Like the Radeon HD 3870, but unlike the Radeon HD 4850, the Radeon HD 4870 is a double-slot card. That should enable it to contain the heat produced by the RV770 more easily, or at least vent all of it out of the computer case. But the resemblance stops there. The HD 4870 requires not one but two six-pin PCI Express connectors, and its length has been increased slightly – to 9.5" (24.1 cm) compared to 9" (22.8 cm) for the Radeon HD 3870 and 10.5" (26.7 cm) for the GeForce GTX 260. Also, its fan is not the Arctic Cooling model made up of straight blades, but a return to the more traditional multi-fin type.
We used the Sapphire model of the card to run these tests. The box includes a 2-GB standard USB key in the brand’s colors, PowerDVD 7 OEM with six channels, Cyberlink DVD Suite 5 and the full version of 3DMark06. The USB key is a plus, but it would have been nice to throw in a game, given the segment this card is aimed at.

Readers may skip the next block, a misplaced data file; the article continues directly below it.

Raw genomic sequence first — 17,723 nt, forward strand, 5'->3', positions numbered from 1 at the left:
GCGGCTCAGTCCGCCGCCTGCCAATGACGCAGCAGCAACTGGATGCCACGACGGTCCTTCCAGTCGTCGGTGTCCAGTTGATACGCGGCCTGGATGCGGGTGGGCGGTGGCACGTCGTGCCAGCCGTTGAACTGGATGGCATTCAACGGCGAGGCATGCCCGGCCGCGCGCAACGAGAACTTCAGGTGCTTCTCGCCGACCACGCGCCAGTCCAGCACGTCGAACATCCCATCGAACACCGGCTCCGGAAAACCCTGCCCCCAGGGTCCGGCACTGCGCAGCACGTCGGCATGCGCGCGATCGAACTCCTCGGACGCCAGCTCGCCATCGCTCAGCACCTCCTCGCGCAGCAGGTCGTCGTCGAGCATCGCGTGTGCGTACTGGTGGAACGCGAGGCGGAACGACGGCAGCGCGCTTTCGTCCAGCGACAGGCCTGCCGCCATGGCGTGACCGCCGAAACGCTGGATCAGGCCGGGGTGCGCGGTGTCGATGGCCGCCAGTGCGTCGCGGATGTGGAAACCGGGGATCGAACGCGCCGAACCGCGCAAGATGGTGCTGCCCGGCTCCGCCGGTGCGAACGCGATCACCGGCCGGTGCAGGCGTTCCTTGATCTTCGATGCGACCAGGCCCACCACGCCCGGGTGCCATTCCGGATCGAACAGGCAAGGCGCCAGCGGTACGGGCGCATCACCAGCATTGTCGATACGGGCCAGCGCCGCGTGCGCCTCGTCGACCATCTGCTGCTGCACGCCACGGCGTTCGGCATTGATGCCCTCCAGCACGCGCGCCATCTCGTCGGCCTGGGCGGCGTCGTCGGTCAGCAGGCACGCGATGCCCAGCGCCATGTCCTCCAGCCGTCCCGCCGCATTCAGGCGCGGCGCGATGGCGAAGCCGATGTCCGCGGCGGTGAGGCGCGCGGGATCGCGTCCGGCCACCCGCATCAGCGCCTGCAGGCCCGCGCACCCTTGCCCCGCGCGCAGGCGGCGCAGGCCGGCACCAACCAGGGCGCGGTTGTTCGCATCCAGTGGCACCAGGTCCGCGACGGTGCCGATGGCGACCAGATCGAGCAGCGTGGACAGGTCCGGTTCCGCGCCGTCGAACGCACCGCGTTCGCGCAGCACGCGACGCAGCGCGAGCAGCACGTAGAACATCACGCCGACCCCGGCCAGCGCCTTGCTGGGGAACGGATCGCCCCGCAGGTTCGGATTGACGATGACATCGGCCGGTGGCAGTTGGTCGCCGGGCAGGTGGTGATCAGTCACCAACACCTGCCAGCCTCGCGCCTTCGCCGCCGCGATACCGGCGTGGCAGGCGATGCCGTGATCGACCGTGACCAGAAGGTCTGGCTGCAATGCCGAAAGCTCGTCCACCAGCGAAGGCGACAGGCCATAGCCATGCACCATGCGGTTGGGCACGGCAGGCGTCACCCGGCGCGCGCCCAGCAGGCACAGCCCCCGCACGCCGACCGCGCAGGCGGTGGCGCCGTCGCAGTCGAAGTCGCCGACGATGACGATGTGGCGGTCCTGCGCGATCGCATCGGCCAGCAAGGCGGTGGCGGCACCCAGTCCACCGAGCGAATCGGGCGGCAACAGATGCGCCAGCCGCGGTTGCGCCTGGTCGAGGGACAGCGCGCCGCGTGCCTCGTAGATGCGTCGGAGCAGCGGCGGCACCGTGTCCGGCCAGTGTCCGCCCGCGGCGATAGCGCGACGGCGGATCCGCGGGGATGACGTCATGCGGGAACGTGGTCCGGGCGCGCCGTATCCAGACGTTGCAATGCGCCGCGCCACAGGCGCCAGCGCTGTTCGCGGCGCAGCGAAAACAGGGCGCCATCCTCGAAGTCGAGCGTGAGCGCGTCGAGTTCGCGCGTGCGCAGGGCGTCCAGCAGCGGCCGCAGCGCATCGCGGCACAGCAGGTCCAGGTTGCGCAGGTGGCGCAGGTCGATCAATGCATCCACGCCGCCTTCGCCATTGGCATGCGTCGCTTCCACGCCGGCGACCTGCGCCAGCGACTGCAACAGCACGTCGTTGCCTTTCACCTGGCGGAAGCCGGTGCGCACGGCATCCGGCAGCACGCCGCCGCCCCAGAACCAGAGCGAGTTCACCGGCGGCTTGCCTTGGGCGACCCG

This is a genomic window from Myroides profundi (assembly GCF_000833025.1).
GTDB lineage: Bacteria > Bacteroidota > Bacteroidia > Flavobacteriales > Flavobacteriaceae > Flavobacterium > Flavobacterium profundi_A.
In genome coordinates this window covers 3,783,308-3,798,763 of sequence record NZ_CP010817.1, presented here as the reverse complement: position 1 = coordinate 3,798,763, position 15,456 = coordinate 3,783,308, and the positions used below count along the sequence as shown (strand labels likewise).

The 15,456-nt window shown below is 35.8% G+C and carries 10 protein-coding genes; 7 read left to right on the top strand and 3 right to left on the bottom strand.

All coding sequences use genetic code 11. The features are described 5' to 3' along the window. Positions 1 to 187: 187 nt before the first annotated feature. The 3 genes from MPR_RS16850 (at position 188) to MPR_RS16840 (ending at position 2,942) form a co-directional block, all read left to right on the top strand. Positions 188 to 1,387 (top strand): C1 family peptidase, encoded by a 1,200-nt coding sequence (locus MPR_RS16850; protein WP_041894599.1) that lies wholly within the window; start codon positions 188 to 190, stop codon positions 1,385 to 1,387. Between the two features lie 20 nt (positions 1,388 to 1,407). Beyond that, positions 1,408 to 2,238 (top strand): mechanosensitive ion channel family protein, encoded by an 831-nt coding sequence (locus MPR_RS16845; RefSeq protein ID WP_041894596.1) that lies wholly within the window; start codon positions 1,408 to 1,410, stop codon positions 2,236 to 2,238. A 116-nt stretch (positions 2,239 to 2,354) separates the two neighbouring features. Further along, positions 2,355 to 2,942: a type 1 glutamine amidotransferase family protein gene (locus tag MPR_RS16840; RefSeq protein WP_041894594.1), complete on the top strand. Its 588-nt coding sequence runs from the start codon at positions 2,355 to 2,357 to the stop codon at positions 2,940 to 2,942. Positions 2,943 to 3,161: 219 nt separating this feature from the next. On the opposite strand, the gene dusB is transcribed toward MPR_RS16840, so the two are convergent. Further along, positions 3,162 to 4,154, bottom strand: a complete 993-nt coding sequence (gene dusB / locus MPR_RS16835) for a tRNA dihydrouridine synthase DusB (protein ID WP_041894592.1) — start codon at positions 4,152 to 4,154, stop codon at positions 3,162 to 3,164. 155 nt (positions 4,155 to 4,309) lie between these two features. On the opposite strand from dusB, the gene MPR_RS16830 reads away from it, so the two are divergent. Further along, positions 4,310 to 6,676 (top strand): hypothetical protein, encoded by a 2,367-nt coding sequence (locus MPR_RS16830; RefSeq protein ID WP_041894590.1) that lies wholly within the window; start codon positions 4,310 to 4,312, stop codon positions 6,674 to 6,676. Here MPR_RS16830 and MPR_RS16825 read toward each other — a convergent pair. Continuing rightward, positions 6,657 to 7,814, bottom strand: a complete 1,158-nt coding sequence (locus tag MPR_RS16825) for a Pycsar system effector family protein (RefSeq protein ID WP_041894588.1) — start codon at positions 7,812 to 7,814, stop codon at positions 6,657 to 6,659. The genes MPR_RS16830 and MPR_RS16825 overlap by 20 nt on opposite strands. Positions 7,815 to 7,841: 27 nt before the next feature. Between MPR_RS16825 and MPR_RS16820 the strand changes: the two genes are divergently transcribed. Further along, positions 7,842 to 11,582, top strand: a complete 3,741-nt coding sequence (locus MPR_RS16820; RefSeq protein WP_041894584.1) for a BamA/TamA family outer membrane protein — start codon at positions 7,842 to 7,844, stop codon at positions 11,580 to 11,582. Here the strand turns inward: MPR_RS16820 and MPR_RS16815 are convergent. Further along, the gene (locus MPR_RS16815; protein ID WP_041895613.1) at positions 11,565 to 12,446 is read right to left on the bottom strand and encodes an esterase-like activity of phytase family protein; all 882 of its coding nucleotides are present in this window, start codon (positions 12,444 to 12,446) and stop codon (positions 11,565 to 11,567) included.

The Test The setup for this round of tests was the same as for our article on the Radeon HD 4850.
- Asus P5E3 Deluxe (Intel X38)
- Intel Core 2 Quad QX6850 (3 GHz)
- Crucial 2 x 1 GB DDR3 1333 MHz 7-7-7-20
- Western Digital WD5000AAKS
- Asus 12x DVD drive
- Cooler Master Real Power Pro 850W
- Windows XP, Vista, Vista SP1
- ForceWare 177.39 beta (9800 GTX +)
- ForceWare 177.34 beta (GTX 260 and 280)
- ForceWare 175.16 WHQL (9800 GTX, 9800 GX2, 8800 Ultra)
- Catalyst 8.7 beta (HD 4850, HD 4870)
- Catalyst 8.6 WHQL (HD 3870)
- Catalyst 8.5 WHQL (HD 3870 X2)
- Toward Faster Memory
- Radeon HD 4870: What’s Improved?
- The Card, The Test
- Flight Simulator X
- Call of Duty 4
- Test Drive Unlimited
- World in Conflict
- Supreme Commander
- Unreal Tournament 3
- Mass Effect
- Race Driver: GRID
- Power Consumption
- Noise Level
- Bottom line
- Performance Recap